Disability scholar, advocate, and author Amy Kenny will join Georgetown University in August as the inaugural associate director of the Disability Cultural Initiative. As part of the Division of Student Affairs, the Initiative will provide supportive and educational services to all disabled community members and will be the foundation for the eventual establishment of a Disability Cultural Center.
“The appointment of our first associate director of the Disability Cultural Initiative is an important next step in supporting and empowering disabled students and their allies at Georgetown,” says Jeanne F. Lord, interim vice president of student affairs and dean of students.
Celebrating disability culture
Having earned a Ph.D. in English from the University of Sussex and a Master of Arts in Shakespeare from the University of London, Kenny currently teaches undergraduate and graduate courses in disability studies, Shakespeare, and early modern theater as a lecturer at the University of California, Riverside. She has also mentored marginalized students, served on the Mayor’s Equity, Diversity and Inclusion Task force in Southern California, and co-led a mutual aid group supporting people experiencing homelessness.
“I saw so many Jesuit values in how I live my life, and that seemed like a great fit with Georgetown,” Kenny said in a recent Q&A. She describes her childhood experiences in Brisbane, Australia, her goals for disability inclusion, and her pride in disability culture. Kenny, who rides a mobility scooter named after Wonder Woman, has written about her own experiences as a disabled person in My Body is Not a Prayer Request: Disability Justice in the Church (2022), and for Teen Vogue, Huff Post, Audacity, and Sojourners. She says she hopes that in sharing her story, she will encourage others to share theirs, too, and change some of the assumptions about disability.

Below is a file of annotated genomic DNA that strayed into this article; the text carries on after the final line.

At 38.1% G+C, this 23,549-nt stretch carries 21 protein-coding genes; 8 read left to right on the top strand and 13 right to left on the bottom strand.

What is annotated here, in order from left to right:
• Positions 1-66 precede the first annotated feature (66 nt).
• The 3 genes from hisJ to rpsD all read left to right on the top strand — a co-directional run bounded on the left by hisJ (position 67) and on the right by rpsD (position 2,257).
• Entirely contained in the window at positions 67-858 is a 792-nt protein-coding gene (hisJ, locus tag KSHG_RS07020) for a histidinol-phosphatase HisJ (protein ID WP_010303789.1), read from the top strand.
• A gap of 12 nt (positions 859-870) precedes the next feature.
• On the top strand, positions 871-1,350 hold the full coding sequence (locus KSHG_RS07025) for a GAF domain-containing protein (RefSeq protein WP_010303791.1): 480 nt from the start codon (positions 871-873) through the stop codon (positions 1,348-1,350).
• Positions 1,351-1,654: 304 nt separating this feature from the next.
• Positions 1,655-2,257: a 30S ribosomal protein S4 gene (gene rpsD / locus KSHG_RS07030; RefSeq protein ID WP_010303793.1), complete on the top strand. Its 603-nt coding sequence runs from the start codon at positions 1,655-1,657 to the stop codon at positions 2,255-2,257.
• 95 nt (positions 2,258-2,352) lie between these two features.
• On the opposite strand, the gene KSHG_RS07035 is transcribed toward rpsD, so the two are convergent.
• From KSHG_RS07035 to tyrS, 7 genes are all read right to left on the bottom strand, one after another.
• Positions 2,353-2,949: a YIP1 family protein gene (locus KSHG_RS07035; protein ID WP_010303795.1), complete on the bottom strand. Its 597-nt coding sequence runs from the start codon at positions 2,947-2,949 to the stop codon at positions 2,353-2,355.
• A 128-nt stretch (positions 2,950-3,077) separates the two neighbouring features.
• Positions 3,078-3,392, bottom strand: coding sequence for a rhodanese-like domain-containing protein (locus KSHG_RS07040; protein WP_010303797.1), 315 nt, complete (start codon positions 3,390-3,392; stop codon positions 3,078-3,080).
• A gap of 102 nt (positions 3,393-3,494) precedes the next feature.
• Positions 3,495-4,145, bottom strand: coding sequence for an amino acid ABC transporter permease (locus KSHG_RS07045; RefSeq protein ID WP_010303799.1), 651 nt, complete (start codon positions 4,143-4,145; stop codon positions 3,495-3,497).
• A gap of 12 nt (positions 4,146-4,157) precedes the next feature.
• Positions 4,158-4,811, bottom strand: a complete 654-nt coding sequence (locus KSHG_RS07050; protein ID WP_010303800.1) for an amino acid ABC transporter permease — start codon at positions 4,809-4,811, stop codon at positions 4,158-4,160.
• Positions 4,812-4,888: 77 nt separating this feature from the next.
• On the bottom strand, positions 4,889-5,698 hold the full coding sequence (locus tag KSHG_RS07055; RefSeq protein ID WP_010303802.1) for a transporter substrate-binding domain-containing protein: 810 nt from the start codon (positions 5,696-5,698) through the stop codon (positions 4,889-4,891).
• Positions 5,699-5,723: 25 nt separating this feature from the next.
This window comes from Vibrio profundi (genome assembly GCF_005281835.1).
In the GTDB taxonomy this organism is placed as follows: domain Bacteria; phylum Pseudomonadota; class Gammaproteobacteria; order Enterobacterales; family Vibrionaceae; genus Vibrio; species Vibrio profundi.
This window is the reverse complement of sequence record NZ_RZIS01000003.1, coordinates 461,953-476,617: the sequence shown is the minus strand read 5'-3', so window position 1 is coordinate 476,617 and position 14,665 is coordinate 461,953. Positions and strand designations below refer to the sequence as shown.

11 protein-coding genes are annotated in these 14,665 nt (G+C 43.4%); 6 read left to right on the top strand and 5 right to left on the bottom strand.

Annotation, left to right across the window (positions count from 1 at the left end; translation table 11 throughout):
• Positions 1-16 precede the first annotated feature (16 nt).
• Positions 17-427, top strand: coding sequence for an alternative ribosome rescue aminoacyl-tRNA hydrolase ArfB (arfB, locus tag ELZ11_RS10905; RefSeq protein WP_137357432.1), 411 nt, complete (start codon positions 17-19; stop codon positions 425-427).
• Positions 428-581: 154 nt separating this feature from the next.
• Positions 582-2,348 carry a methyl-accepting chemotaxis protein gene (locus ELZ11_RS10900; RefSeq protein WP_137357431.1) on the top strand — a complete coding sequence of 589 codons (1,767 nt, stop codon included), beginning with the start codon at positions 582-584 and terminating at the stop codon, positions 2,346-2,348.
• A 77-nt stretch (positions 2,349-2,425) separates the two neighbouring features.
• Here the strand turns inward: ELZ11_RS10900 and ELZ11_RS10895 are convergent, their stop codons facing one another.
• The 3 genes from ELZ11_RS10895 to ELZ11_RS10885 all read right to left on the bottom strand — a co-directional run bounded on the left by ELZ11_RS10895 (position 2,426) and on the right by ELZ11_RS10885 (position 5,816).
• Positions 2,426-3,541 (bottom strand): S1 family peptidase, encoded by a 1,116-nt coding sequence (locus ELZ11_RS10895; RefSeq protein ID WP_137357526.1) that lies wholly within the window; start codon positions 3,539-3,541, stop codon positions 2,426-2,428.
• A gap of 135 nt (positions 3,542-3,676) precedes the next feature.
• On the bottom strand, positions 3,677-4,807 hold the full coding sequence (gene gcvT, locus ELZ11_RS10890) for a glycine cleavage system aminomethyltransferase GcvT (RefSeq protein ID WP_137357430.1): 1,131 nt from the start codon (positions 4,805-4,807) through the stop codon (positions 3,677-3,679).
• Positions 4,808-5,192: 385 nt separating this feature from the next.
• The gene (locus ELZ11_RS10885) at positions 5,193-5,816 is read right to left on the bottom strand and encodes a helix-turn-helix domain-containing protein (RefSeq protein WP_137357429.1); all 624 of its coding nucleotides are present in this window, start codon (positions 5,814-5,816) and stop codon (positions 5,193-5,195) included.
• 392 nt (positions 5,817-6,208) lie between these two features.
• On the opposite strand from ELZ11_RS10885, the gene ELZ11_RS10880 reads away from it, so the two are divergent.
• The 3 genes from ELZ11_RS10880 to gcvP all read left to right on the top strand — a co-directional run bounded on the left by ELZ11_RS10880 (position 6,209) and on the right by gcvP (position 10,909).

At Georgetown, Kenny plans to help shape the Disability Cultural Initiative and the eventual Disability Cultural Center as a space where disabled students can tell their own stories, celebrate disability culture, and educate the Georgetown community as a whole on access needs. Part of that advocacy work will include broadening an understanding of what access needs are and how all students are supported by disability culture. “You might not know it, but you are probably already benefiting from disability culture,” Kenny explains. “Everything from the electric toothbrush to texting to the potato peeler to the touch screen was created by and for and with disabled people.”
Kenny also plans to host artists-in-residence and speakers to discuss themes central to disability culture, and to establish peer-mentorship programs, office hours, and “crip coffee time” to get to know Georgetown’s disabled community.
Kenny says she will seek out collaborations across campus “to make sure that disabled people get to thrive in every space while at Georgetown,” adding that “the ultimate goal is to co-create space where disabled people (with apparent and non-apparent disabilities) can fully belong and thrive, where we don’t have to mask our disabilities or deal with the stigma or shame that many have around disability.”